While I get how some of the gang felt Amy and Rory’s involvement was a little “bonus features”, Gillan and Darvill made the most of their limited involvement. Even with comparatively minimal screen-time, I cared about what happened to them and the rest of that ship. Considering this was my first time meeting a lot of these folks, that’s no small feat. Even some fine shows succumb to that dreaded safety net and scourge of excitement, “the death clock of the week.” I wasn’t smug in the knowledge that they’d all be back next time, because I knew the crew, the show, and its policy on “exit rules” about as well as I knew the actors playing them.

To show just how out of the “Who” loop I was/am, the second flying fish entered the equation, I immediately thought “LOVECRAFT!” Granted, hoping for some Brian Yuzna/Stuart Gordon style tentacle trauma at 6pm on BBC One (on Christmas Day no less) was optimistic in the extreme, I wasn’t disappointed despite its absence. That said, if Toby Haynes want to show me a Director’s Cut with Karen Gillan going all Barbara Crampton on this sucker, he can feel free to leave his contact details in the comments section below.

Spike Marshall: Now you see I’m glad you mentioned that this was your first episode of Moffat’s run because I was thinking the whole time about how Moffat can perhaps have the most convoluted and dense stories but still make them accessible. In the same way that Inception is a marvel of writing because it presents various concepts and ideas in a way that is broadly understandable Moffat’s Doctor Who is at once part of a greater whole and utterly accessible.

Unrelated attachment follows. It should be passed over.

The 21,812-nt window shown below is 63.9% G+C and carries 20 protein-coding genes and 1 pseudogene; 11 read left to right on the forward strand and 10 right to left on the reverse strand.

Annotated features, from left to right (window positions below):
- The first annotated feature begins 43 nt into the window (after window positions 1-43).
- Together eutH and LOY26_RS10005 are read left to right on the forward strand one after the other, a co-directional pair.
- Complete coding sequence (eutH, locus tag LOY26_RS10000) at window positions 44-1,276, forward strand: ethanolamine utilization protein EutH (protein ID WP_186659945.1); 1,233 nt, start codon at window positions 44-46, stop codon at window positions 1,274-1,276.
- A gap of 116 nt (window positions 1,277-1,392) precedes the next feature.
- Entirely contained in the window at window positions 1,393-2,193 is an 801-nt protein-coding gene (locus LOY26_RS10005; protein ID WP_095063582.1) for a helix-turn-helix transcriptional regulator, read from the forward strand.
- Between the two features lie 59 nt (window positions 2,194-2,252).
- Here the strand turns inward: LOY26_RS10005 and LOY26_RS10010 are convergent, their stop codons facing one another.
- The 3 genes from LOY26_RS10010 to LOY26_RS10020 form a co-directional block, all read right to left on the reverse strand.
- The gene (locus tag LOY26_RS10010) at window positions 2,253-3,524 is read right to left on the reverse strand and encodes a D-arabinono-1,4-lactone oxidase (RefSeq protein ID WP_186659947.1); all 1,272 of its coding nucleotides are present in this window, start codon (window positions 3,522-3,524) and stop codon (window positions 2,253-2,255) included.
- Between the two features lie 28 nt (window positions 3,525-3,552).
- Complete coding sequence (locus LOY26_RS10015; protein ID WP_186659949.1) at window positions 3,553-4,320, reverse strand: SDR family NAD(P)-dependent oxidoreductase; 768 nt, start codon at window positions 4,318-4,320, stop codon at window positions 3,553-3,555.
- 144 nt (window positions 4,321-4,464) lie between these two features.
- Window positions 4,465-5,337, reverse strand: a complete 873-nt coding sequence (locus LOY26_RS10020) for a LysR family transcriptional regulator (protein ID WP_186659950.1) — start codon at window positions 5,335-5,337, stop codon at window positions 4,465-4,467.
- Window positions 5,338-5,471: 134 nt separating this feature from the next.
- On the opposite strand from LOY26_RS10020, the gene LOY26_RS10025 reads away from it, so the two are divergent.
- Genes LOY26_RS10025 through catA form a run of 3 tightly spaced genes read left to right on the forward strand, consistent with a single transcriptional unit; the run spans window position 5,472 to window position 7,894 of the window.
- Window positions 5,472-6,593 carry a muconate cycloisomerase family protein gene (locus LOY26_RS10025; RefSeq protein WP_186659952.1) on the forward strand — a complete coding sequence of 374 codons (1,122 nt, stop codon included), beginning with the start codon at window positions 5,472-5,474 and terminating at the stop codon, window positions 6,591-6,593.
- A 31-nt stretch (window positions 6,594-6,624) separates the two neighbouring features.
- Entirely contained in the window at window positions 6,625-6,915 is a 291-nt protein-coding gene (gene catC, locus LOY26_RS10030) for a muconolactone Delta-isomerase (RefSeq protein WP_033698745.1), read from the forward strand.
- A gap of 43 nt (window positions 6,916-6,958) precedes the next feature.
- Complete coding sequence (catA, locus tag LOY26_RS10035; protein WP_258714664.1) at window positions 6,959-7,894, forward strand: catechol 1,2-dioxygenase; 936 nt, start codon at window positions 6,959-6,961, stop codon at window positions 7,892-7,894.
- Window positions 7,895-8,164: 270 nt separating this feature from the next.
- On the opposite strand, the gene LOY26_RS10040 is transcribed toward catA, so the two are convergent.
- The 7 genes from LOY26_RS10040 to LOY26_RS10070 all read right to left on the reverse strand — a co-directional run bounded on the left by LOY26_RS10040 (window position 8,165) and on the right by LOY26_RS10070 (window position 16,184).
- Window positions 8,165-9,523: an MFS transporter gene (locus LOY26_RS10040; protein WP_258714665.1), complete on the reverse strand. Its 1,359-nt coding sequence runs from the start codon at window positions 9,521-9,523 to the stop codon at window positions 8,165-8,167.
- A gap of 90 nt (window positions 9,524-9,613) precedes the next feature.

Ian Pratt: I think the emotional heft of the story Gambon brought to the forefront was a massive help with that. Not to take anything away from Moffat, but, like Richard was saying before, having someone with Gambon’s gravitas was crucial to selling a lot of the snappier stuff Matt Smith brought to the table. He’s the layman’s conduit into the story – the element that keeps an unfamiliar bum in a seat, if only for his captivating villainy. If this review wasn’t British enough already, that use of “the bum card” should do it.